Obama rejected CIA plan in 2012 to stop ISIL, ex-officials say

Special to WorldTribune.com

President Barack Obama in 2012 rejected a covert CIA plan to oust Syrian President Bashar Assad that likely would have stopped the rise of Islamic State of Iraq and Levant (ISIL), former U.S. officials say.

An upcoming book by a former CIA operative reveals the agency had forged a “muti-tiered plan” to remove Assad. The plan went beyond then-CIA Director David Petraeus’s recommended program to secretly arm and train moderate Syrian rebels to pressure Assad.

General David Petraeus with President Barack Obama. /AP
General David Petraeus with President Barack Obama. /AP

Former U.S. officials involved in the discussions confirmed the plan to NBC News.

The book was written by former CIA officer Doug Laux, who said in an exclusive interview with NBC News that he was “the eyes and ears on the ground for the CIA’s Syria task force.”

When the CIA plan was proposed by Laux, ISIL had not yet broken from Syria’s Al Qaida affiliate and had yet to seize any territory.

The White House and CIA leaders “had made it clear from the beginning that the goal of our task force was to find ways to remove President Assad from office,” Laux told NBC. “We had come up with 50 good options to facilitate that. My ops plan laid them out in black and white. But political leadership…hadn’t given us the go-ahead to implement a single one.”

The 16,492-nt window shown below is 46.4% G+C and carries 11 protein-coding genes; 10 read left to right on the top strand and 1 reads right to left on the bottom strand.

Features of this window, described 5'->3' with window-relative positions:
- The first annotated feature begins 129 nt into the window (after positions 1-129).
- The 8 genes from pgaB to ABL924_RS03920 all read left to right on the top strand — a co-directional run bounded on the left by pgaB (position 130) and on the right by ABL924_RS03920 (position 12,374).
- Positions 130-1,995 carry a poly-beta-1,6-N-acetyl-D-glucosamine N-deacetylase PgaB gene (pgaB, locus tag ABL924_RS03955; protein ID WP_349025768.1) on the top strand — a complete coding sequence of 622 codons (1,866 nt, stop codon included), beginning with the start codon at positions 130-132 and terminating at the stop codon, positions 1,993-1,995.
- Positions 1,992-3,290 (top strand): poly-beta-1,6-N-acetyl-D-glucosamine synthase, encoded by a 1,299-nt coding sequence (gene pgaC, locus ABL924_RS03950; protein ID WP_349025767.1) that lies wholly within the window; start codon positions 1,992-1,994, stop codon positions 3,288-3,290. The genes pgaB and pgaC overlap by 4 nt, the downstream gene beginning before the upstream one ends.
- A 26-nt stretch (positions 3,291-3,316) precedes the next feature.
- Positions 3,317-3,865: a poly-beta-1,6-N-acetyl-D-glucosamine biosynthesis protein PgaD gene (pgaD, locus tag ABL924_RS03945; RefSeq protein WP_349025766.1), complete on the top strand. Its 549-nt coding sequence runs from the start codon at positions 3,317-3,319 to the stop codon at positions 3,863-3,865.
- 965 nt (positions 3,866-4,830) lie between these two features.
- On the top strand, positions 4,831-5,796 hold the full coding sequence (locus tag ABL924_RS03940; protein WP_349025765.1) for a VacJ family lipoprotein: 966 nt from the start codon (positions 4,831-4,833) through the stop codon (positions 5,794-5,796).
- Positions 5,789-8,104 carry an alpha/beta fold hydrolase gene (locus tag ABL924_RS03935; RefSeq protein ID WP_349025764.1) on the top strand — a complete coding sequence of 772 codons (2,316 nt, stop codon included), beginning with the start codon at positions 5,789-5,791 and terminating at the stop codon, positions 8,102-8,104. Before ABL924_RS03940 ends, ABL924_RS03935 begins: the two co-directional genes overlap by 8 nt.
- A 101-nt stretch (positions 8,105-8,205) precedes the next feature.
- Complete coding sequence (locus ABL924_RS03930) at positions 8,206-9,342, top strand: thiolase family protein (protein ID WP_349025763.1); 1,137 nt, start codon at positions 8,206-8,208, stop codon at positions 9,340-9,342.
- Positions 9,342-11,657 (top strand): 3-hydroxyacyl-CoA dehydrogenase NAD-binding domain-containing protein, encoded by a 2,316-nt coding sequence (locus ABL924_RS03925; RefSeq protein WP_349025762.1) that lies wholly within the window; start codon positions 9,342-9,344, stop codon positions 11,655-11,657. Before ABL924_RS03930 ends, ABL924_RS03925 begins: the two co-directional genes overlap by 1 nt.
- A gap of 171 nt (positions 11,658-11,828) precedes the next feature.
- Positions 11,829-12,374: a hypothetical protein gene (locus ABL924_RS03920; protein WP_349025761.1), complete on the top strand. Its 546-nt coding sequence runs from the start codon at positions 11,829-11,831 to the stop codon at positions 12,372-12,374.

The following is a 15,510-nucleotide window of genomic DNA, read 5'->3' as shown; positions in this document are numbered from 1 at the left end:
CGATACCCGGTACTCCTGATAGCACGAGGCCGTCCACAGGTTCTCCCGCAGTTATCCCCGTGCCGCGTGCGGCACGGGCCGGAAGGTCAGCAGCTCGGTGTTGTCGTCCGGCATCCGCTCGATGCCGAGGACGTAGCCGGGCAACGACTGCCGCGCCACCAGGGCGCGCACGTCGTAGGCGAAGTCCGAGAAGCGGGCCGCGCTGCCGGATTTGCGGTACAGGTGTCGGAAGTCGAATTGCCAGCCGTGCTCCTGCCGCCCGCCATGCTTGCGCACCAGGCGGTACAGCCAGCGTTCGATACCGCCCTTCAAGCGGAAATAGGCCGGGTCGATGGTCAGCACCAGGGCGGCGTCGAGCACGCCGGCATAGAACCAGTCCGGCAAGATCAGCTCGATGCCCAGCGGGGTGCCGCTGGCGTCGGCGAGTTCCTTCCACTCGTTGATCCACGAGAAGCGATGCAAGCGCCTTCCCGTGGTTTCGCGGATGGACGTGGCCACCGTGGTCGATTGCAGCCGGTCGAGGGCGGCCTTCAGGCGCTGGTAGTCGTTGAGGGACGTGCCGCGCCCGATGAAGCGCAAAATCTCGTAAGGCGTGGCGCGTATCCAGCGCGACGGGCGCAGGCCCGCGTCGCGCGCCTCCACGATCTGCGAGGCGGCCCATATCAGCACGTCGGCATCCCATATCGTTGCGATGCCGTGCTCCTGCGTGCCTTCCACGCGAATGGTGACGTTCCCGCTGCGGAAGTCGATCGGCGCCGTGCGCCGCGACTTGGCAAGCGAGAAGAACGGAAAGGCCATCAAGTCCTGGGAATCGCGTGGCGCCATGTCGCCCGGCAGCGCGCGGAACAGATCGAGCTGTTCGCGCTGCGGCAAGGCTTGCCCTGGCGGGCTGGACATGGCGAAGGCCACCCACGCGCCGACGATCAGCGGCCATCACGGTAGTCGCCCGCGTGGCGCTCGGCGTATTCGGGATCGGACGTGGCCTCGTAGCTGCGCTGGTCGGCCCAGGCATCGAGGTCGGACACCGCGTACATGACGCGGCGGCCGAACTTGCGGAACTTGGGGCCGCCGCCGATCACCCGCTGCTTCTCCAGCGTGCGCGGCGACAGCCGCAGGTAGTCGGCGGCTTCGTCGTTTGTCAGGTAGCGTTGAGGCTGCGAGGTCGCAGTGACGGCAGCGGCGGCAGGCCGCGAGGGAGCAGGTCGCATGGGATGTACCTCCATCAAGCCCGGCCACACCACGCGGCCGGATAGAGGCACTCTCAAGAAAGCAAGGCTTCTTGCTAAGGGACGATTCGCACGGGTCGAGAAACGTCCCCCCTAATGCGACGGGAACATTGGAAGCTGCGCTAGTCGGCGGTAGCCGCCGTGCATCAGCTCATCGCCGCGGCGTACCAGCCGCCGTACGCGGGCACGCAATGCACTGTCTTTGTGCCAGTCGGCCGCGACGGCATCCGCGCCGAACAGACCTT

While, Laux said in the interview he didn’t believe his or any other covert plan could have stopped the rise of ISIL, Petraeus believes it might have, as does Robert Ford, the former U.S. ambassador to Syria, and Leon Panetta, the former defense secretary.

Petraeus and others who supported the CIA plan believe “it could have prevented the rise of ISIL, Assad’s use of chemical weapons, the European refugee crisis and the tens of thousands of civilian deaths that have happened since,” the former officials say.

Ford said in an interview that ISIL would not have been able to declare a caliphate in Raqqa, Syria if the U.S. government had taken steps in 2012 to bolster what was then called the Free Syrian Army.

Obama has not commented on the full CIA plan, but he has said arming Syrian rebels would not have worked.

“The notion that we could have — in a clean way that didn’t commit U.S. military forces — changed the equation on the ground there was never true,” Obama said in an interview for the April edition of the Atlantic Magazine.

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